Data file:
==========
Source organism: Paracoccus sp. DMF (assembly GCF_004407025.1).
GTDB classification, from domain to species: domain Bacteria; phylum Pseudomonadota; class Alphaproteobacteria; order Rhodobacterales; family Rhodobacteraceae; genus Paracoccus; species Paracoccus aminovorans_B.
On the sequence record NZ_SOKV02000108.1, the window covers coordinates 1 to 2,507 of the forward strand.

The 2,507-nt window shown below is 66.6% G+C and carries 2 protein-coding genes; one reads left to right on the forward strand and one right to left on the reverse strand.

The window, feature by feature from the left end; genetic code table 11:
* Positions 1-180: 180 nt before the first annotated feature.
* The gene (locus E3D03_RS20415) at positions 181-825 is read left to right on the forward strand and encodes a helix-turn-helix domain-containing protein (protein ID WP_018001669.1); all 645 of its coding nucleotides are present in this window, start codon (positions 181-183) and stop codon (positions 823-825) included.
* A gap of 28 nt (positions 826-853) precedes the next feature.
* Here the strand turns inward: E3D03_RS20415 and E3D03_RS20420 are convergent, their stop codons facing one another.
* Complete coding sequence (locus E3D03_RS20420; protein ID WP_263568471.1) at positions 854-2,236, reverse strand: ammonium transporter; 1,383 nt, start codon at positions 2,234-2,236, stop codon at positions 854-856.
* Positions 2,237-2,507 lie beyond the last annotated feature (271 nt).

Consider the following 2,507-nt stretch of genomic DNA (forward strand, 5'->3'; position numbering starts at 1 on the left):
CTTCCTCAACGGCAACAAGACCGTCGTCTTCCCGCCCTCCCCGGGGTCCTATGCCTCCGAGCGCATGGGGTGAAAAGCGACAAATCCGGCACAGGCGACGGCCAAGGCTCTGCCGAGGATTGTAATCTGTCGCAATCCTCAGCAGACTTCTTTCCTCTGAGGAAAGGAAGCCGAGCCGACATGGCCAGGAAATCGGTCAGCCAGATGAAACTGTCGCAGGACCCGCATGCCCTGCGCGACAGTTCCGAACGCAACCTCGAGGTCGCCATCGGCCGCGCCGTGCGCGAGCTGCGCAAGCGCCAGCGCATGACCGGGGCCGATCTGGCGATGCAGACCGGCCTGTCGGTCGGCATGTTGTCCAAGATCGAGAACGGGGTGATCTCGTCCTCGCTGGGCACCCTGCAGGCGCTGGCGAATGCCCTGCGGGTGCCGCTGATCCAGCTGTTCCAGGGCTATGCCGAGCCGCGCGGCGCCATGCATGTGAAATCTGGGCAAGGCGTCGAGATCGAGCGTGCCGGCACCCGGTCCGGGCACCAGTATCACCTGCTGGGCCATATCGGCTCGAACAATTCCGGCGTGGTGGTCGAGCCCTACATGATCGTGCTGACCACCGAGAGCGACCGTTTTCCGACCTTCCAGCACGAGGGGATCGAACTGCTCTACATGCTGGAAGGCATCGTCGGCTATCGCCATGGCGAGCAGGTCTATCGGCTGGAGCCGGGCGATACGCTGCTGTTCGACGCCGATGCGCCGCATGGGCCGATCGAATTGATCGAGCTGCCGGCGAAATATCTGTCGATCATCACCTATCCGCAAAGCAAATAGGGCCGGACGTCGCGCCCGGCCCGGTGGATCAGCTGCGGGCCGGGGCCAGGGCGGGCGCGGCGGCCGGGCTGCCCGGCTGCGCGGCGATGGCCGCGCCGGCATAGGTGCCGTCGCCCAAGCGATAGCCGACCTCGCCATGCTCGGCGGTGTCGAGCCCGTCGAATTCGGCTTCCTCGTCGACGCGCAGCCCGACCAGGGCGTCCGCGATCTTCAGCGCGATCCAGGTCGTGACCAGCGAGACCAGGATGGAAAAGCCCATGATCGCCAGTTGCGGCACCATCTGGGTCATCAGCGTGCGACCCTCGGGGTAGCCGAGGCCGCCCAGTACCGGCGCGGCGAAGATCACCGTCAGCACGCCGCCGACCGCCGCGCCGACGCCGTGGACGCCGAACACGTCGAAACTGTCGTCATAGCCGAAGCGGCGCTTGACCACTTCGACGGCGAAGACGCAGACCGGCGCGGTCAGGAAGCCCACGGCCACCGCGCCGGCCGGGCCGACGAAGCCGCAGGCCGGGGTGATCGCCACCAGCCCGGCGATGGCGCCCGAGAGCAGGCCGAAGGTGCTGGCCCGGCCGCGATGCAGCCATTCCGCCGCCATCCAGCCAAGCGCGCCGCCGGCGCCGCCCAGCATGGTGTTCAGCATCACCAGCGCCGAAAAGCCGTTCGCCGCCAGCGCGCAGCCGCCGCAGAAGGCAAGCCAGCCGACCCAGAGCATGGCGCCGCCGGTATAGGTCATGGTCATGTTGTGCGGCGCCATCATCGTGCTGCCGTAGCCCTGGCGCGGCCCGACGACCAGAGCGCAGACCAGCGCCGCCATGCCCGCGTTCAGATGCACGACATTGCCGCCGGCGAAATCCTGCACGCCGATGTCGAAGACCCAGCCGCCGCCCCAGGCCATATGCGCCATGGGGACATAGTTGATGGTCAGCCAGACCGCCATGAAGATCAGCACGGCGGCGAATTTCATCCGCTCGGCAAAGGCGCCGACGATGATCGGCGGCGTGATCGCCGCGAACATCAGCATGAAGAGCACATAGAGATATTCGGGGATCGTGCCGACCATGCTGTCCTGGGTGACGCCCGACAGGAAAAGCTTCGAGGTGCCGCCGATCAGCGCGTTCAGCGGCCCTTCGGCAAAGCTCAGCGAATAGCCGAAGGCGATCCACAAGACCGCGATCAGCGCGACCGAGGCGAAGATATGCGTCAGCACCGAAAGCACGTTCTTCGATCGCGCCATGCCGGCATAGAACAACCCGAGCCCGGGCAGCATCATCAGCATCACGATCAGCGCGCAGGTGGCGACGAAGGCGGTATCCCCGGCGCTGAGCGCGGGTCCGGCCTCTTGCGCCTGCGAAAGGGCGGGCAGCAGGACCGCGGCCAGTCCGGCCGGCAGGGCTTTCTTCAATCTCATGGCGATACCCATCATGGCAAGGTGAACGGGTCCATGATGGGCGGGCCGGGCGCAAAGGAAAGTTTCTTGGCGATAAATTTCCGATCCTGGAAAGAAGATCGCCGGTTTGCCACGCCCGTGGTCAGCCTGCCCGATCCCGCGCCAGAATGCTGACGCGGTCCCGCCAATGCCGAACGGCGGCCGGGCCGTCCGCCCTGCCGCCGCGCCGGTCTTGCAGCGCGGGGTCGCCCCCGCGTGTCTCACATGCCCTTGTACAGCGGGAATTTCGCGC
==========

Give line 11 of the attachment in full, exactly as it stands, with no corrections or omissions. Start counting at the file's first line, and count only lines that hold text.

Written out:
* Positions 2,237-2,507 lie beyond the last annotated feature (271 nt).